As countless facets of healthcare delivery continue to change, so have the basics of cybersecurity education.
The shift requires a deep review of internal safety protocols as well as educational outreach so staff and patients can spot (and avoid) new signs of trouble that could suggest a damaging breach.
On the business side, “it’s about making sure that we have a very resilient, robust infrastructure for our providers to use and leverage” as teams work from different locations, says Andrea Daugherty, director of enterprise IT security and resiliency for the University of Texas at Austin Dell Medical School and UT Health Austin.
“You also had overnight adoption of all of these different technologies that providers were a little bit more apprehensive to use pre-COVID.”
On top of that, the challenges of remote work and scores of patients now accessing virtual care from their own devices are revealing new data privacy risks that weren’t applicable or as prominent before the pandemic — underscoring the urgent need for health IT teams to reassess and communicate their cybersecurity plans.
Daugherty spoke with HealthTech about her team’s recent pivots and best practices.
HEALTHTECH: What are the biggest security challenges IT teams face right now?
DAUGHERTY: We have a very interesting workforce population here composed of faculty and staff — and then, of course, our providers that work in other facilities. It about making sure everyone can connect to the resources they need in the most secure way possible.
We are putting a lot of different policies and procedures in place to ensure the users connecting to our network and our resources are, in fact, supposed to be doing so.
We’ve had to roll out multifactor authentication, putting it in front of applications and resources that we didn’t previously have it in front of. We are requiring that applications that are not onsite or connected to the UT network to have an elevated e-ID — electronic identification, such as digital identity card — which is what we use to authenticate into our network.
HEALTHTECH: How can remote work arrangements be risky?
DAUGHERTY: You can look at it like this: The only thing a threat actor needs is one small opening.
Let’s say, for instance, if we had someone from our workforce that was working from home and maybe they weren’t connected to a VPN. Maybe their home network wasn’t necessarily secure, and an attacker got access to their home network and then they could move laterally through and make it to our network.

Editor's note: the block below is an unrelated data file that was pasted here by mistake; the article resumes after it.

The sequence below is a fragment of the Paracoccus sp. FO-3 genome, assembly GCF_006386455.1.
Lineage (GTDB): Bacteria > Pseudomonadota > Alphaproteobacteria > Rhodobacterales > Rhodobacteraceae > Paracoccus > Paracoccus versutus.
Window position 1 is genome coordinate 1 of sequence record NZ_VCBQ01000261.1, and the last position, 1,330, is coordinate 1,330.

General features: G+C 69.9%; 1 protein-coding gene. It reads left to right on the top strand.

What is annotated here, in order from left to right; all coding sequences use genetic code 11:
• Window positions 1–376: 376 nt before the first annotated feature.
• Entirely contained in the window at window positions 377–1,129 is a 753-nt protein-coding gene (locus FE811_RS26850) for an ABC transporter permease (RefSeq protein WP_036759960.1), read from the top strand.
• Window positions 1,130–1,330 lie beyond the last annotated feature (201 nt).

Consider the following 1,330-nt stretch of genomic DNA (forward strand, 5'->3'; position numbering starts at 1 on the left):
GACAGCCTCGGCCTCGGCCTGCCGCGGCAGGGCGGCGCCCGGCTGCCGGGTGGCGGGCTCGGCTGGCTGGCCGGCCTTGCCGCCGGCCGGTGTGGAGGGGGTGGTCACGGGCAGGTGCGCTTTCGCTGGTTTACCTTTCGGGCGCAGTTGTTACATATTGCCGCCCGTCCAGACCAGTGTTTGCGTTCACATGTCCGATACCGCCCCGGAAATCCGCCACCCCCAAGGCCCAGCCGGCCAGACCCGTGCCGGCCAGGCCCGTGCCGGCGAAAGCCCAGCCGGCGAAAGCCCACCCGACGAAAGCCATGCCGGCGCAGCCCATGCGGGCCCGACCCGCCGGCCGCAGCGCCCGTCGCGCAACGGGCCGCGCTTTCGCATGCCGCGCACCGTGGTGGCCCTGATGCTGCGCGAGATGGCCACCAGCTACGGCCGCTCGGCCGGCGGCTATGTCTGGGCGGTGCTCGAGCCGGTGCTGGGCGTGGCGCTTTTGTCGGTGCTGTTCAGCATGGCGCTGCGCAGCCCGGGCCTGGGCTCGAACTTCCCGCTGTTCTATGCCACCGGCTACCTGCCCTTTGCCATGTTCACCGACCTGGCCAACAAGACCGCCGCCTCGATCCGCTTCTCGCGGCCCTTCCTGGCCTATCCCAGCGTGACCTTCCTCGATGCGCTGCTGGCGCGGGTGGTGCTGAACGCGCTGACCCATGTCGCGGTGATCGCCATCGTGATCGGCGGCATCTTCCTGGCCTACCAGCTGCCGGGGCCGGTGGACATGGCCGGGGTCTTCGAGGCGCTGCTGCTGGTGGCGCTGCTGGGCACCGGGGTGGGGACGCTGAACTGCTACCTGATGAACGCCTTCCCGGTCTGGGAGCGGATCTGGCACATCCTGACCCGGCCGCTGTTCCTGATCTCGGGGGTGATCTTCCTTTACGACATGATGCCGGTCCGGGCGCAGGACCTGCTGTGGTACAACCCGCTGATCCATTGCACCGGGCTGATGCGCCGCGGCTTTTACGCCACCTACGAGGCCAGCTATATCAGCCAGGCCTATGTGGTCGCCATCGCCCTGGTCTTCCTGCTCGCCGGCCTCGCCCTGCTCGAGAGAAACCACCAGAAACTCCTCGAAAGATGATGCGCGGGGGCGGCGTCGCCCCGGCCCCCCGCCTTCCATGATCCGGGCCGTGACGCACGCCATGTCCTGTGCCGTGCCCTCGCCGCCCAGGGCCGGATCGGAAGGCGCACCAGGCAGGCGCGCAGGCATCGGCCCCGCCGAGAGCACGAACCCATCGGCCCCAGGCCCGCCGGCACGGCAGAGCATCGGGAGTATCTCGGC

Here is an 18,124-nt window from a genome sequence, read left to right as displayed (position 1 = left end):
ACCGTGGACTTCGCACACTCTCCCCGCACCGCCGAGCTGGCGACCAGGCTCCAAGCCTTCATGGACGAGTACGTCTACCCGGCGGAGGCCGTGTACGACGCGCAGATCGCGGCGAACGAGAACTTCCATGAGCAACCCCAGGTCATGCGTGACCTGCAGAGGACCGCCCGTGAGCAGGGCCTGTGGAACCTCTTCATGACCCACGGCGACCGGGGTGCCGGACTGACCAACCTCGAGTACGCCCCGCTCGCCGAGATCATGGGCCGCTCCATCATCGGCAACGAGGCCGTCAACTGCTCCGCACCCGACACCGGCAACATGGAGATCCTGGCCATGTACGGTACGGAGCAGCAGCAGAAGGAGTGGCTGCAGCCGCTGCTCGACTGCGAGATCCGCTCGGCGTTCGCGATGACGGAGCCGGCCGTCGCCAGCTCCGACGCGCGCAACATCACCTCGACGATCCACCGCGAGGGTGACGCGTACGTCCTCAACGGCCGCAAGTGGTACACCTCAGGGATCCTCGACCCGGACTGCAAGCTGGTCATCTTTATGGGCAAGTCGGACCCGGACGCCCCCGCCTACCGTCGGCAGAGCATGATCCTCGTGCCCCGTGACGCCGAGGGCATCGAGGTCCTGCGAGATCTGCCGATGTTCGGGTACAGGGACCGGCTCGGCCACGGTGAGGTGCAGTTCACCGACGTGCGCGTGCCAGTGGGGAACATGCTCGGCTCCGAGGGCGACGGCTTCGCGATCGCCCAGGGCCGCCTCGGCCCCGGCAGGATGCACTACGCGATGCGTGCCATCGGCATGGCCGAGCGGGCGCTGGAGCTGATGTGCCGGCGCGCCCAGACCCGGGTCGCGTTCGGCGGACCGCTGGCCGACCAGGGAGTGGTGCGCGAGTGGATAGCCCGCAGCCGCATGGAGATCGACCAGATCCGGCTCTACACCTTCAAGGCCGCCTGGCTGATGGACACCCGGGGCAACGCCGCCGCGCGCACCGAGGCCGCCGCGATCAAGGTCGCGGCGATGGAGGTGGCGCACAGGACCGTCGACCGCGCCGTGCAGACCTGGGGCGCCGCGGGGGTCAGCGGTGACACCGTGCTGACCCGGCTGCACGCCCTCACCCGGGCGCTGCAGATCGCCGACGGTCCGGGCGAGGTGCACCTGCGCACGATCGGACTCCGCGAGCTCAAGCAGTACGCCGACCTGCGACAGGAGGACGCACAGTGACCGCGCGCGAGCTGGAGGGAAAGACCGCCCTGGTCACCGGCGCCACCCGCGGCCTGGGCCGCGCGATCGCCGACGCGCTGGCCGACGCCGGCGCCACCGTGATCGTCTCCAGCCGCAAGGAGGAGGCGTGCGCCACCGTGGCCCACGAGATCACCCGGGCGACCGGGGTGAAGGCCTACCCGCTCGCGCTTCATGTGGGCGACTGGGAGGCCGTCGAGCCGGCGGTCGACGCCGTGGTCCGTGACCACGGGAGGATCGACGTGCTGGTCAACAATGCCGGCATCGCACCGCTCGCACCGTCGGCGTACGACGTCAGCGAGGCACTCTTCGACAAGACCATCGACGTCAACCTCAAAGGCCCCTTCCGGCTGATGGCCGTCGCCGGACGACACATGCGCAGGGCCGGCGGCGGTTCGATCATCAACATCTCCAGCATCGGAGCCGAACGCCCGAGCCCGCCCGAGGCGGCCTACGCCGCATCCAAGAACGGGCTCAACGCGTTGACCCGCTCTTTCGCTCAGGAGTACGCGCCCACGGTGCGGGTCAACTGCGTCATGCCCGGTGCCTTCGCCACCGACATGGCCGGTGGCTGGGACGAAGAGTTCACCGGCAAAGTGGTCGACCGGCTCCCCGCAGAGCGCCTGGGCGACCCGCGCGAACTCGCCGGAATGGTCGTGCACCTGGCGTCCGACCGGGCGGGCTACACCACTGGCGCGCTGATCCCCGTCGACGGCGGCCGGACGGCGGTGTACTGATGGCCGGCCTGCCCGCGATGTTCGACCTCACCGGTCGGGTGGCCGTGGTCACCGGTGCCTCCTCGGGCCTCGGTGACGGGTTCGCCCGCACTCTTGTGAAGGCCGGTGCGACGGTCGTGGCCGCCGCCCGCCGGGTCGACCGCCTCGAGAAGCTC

It’s about looking at those types of things and those scenarios we really didn’t have to take into account or take as seriously before.
HEALTHTECH: How has the pandemic heightened these concerns?
DAUGHERTY: There’s been an insane uptake in phishing and “vishing” (fraudulent phone messages). Cybercriminals are looking for credentials and sending all of these emails that may be related to a COVID vaccine or contact tracing or things that are going to pique the identified user’s interests — so they’ll be more liable to click on it or open it up.
Threat actors are getting creative, and they’re really good at creating these email templates that look authentic. I’ve seen a few recent ones that claim to be from Google. Senders create these templates as though a Google account has been created for the recipient and shared with them for some purpose that actually isn’t relevant, but it looks appealing.
That’s where workforce education and training really come into play. Make sure your workforce is aware of the different types of cyberattack methods and how to respond should they receive something that seems suspicious to them.
HEALTHTECH: Speaking of education, what’s your philosophy? How do you get people to care?
DAUGHERTY: I kind of joke and call myself a “security evangelist.” When I’m talking to providers and their support staff, I think it’s always important to tie it back to what cybersecurity means to them. Typically, that’s the patient.
We don’t want an instance where we are the subject of a cybersecurity attack and then our patient information is exposed or a patient, even worse, is impacted by that. If a hacker has access to our network, then they have access to medical devices and can control pain pumps and X-ray machines and things that, in some cases, may keep our patients alive.
When I put it in that perspective, it definitely hits home. Nobody wants to be a headline on the 6 o’clock news for something that was 100 percent preventable.
HEALTHTECH: Are you educating patients about these security risks as well?
DAUGHERTY: Yes, absolutely. We worked with our marketing and communications team to create a document that’s kind of an FAQ list for our patients as we rolled out telehealth explaining how you access and schedule virtual care.
It hits the highlights: only open links from your providers that you know, don’t let anybody else that isn’t authorized be in the meeting with you and other basic but good-to-know tips. It seems to be well-received, and it’s especially helpful for those who are a little less tech savvy.
Most of the communication we share with our patients is specific to keeping their data secure and safe.
HEALTHTECH: What other concerns will you monitor in the months ahead?
DAUGHERTY: Obviously, the recent ransomware attack on Universal Health Services sent a buzz through the healthcare community. I’d say endpoint protection is something that is always at the forefront of our minds, making sure all of our endpoints are up to date and making sure that we are actively scanning our network for any open ports and things of that sort.
Honestly, it’s just being more hypervigilant than we were pre-pandemic. I don’t anticipate this is going to go away; threat actors are still out there and they’re going to look for every opportunity to take advantage of us — especially healthcare providers who are focused on patients and that, in some cases, may not be as prepared to protect themselves.